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CHAPTER XXIV. THE MEASURE OF PUNISHMENTS.
Trade of the Jesuits.As I have observed in a former volume, the charge against the Jesuits of trading in beaver-skins dates from the beginning of the colony. In the private journal of Father Jerome Lalemant, their superior, occurs the following curious passage, under date of November, 1645: Pour la traite des castors. Le 15 de Nov. le bruit estant quon sen alloit icy publier la defense qui auoit est publie aux Trois Riuieres que pas vu neut traiter avec les sauvages, le P. Vimont demanda Mons. des Chastelets commis general si nous serions de pire condition soubs eux que soubs Messieurs de la Compagnie. La conclusion fut que non et que cela iroit pour nous U ordinaire, mais que nous le fissions doucement. Journal des Jsuites. Two years after, on the request of Lalemant, the governor Montmagny, and his destined successor Aillebout, gave the Jesuits a certificate to the effect that les pres de la compagnie de Jsus sont innocents de la calomnie qui leur a t impute, et ce quils en ont fiait a t pour le bien de la communaut et pour un bon sujet. This leaves it to be inferred that they actually traded, though with good intentions. In 1664, in reply to similar calumnies, the Jesuits made by proxy a declaration before the council, stating, que les dits Rvrends Pres Jsuites nont fait jamais aucune profession de vendre et nont jamais rien vendu, mais seulement que les marchandises quils donnent aux particuliers ne sont que pour avoir leurs
On the 24th of June Parliament was prorogued by commission. The Royal Speech expressed thanks for the attention that had been given to the affairs of Ireland, and the settlement of the Catholic question, which the king hoped would tend to the permanent tranquillity of that country, and to draw closer the bonds of union between it and the rest of the empire. It was announced that diplomatic relations had been renewed with the Porte, for which ambassadors from England and France had taken their departure. But it was with increased regret that his Majesty again adverted to the condition of the Portuguese monarchy. He repeated his determination to use every effort to reconcile conflicting interests, and to remove the evils which pressed so heavily on a country the prosperity of which must ever be an object of his solicitude. The condition of that country was, indeed, most deplorable under the lawless despotism of Dom Miguel, who, on the abdication of his brother Dom Pedro in favour of Do?a Maria da Gloria, had been appointed regent, but had subsequently assumed the royal title, and driven his niece from the country. He overruled the decisions of the courts of justice regarding political prisoners, and inflicted the punishment of death by his own mere arbitrary order, when only transportation had been decreed by the judges. He crowded the prisons with the most distinguished supporters of constitutional government, confiscated their property, and appropriated it to his own use. Yet this monster would have been acknowledged by the Duke of Wellington. Had the Duke been free to follow the dictates of his own judgment, he would have at once resumed the diplomatic relations which had been broken off between the two states. But Britain was committed to the young queen by the policy of the preceding Administration; and the Duke, though he believed that policy to be unwise, could not break through it in a moment. It was not without difficulty, however, that Britain maintained her neutrality between the contending parties. The Portuguese refugees endeavoured, under various false pretences, to avail themselves of British hospitality, for the purpose of conveying arms and ammunition, and bodies of troops into Portugal, to restore the queen. They asserted that they were sending them to Brazil, but really conveyed them to Terceira, one of the Azores, where Do?a Maria had been proclaimed. The consequence was that 4,000 Portuguese troops, which were lying at Plymouth, were ordered to disband, and Captain Walpole, with a squadron, was sent to watch the Portuguese ships in the Atlantic, in order to avoid the imputation of violating the neutrality. His orders were to proceed to the Azores, to intercept any vessels arriving at those islands, and "should they persist, notwithstanding, in hovering about or making any attempt to effect a landing, you are then to use force to drive them away from the neighbourhood." Walpole intercepted four vessels, containing a force of 650 men under the command of the Duke of Saldanha. They declined to bring-to, whereupon he fired a shot which killed one man and wounded another. Saldanha thereupon declared that he considered himself Walpole's prisoner, and turned his vessels towards Europe. Walpole, in great perplexity, followed him, until he was within 500 miles of Scilly, when they parted company and Saldanha went to Havre. These proceedings were regarded with indignation in Great Britain, the enemies of the Government asserting that, in spite of their declarations of neutrality, they had proved themselves partisans of Dom Miguel. Debates were raised in both Houses, Lord Palmerston in the Commons making his first great speech in condemnation of the Duke's foreign policy. It is significant that Wellington should have written to Lord Aberdeen in a private letter: "In respect to Portugal you may tell Prince Polignac that we are determined that there shall be no revolutionary movement from England or any part of the world." by the Historical Society of Montreal.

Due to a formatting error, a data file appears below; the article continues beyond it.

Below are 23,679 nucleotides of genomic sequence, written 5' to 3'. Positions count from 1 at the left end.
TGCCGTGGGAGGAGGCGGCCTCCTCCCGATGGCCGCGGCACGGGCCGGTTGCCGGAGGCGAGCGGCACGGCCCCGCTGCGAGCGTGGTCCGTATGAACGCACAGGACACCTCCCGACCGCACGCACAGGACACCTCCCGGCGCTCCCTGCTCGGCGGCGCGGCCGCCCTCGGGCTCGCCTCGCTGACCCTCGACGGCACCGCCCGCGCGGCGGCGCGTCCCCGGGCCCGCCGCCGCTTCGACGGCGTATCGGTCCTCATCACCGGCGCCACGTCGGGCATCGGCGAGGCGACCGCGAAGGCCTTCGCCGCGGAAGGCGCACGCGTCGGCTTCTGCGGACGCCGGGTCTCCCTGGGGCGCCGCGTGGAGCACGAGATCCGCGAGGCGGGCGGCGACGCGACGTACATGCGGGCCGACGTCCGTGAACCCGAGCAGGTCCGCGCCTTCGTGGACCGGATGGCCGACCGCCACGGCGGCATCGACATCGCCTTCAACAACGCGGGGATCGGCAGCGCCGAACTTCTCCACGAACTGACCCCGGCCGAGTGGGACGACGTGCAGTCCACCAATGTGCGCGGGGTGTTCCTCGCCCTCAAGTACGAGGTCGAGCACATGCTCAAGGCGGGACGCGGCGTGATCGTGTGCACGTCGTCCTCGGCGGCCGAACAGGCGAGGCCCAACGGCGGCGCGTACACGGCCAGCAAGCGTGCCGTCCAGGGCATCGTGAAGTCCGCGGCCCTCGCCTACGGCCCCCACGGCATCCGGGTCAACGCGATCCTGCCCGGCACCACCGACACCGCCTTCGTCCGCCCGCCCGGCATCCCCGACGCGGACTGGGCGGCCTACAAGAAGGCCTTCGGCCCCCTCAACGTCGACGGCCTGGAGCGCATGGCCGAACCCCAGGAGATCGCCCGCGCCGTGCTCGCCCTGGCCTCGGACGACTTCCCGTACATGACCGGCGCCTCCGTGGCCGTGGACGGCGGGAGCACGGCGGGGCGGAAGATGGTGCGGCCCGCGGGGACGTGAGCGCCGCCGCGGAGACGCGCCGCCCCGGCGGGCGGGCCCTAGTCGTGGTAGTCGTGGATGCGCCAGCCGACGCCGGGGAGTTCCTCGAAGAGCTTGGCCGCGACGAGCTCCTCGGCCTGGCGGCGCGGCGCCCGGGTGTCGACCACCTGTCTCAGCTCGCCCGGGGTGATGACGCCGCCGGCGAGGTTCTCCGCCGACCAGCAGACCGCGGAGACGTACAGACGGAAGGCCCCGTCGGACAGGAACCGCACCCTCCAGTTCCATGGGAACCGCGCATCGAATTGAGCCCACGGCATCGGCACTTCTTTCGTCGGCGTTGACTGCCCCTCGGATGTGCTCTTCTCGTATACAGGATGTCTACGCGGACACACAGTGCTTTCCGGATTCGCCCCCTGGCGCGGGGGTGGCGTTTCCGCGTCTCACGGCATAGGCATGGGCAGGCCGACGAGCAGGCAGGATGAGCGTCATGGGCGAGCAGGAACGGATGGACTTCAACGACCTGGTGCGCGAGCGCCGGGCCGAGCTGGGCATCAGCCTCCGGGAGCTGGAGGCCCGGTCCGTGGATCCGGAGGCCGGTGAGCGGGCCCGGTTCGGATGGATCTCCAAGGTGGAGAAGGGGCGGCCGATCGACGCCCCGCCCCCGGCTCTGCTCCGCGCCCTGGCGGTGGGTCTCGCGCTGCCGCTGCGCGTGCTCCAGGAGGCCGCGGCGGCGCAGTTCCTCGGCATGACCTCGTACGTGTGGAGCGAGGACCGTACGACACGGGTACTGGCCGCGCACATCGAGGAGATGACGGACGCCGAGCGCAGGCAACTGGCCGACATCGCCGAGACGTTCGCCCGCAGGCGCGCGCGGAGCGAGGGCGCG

The king's speech at the opening of Parliament, and the martial tone of the speeches by the members of both Houses, exceedingly exasperated Napoleon; for though preparing for war he was scarcely ready, and meant to have carried on the farce of peace a little longer. Talleyrand demanded of Lord Whitworth the reason of this ebullition of the British Parliament and of the Press. Lord Whitworth replied, as he had done regarding the comments on the trial of Peltier, that it was the direct result of the insulting articles in the Moniteur, which was known to be the organ of the French Government; whereas, in Britain, the Government had no direct control, either over the speeches in Parliament or over the press. Talleyrand and Whitworth again discussed all the vexed questions of the retention of Malta, the conduct of Colonel Sebastiani in the East, the aggressions of Napoleon in Italy, Germany, and Switzerland, in violation of the Treaty of Amiens; and Lord Whitworth declared that all Britain wanted was, that the Treaty should be faithfully carried out on both sides; that we were ready to evacuate Malta, and recall our complaints, on that being done. But this was what Napoleon was resolved never to do, and he therefore resorted to the most extraordinary insults to the British Ambassador. He requested Lord Whitworth to call at the Tuileries at nine o'clock in the evening of the day on which he had had his conference with Talleyrand. Napoleon had, by an assumption of extreme hauteur and impetuosity, frightened the Austrian Ambassador at Campo Formio, and he probably thought of frightening the British one; but Britain had not been beaten like Austria, and such a proceeding could only enrage the British people. In this interview, Buonaparte ran over, in a rapid and excited harangue of two hours' length, scarcely permitting Lord Whitworth to interpose a word of reply, all the alleged causes of dissatisfaction with England; at one moment threatening to invade it, if it cost him his life; at another, proposing that France and England should unite to rule the Continent, and offering to share with it all the benefits of such an alliance. Lord Whitworth replied, as before, that the British Government desired nothing but the bona fide execution of the Treaty of Amiens, and could not for a moment entertain such schemes of aggression and domination as the First Consul proposed to her. He began to comment gravely on the aggressions in Switzerland and Italy, but Buonaparte cut him short angrily, saying those things were no business of his and that he had no right to talk of them. There was a fresh interview with Talleyrand, and fresh notes from him and Andreossi of the same character. A similar though more violent scene occurred at a levee on the 13th of March, in which Napoleon passionately accused Britain of driving France into war. A shrewd observer, Madame de Rmusat, was of opinion that his rage was simulated.On Monday, the 17th, Fox renewed the discussion, supported by Mr. Grey, who complained that at a so-called loyal meeting held at Manchester, the people had been incited to attack the property of those of more liberal views; and that an association had been formed in London, at the "Crown and Anchor" Tavern, which had issued a paper called "A Pennyworth of Truth from Thomas Bull to his Brother John," containing most unfounded censures on the Dissenters, whom it charged as being the authors of the American war. He declared that this paper was far more inflammatory than Paine's "Rights of Man," and he desired that it might be read at the table. Fox severely criticised the conduct of the loyal associations, and the means taken by the subscription papers to mark out those who maintained Liberal opinions; all such marked persons, he said, were in danger, on any excitement, of having their persons or houses attacked. He mentioned one paper concluding with the words, "Destruction to Fox and all his Jacobin crew!" This was, he thought, pretty plainly marking him out for such treatment as Dr. Priestley and Mr. Walker had received. The motion was rejected.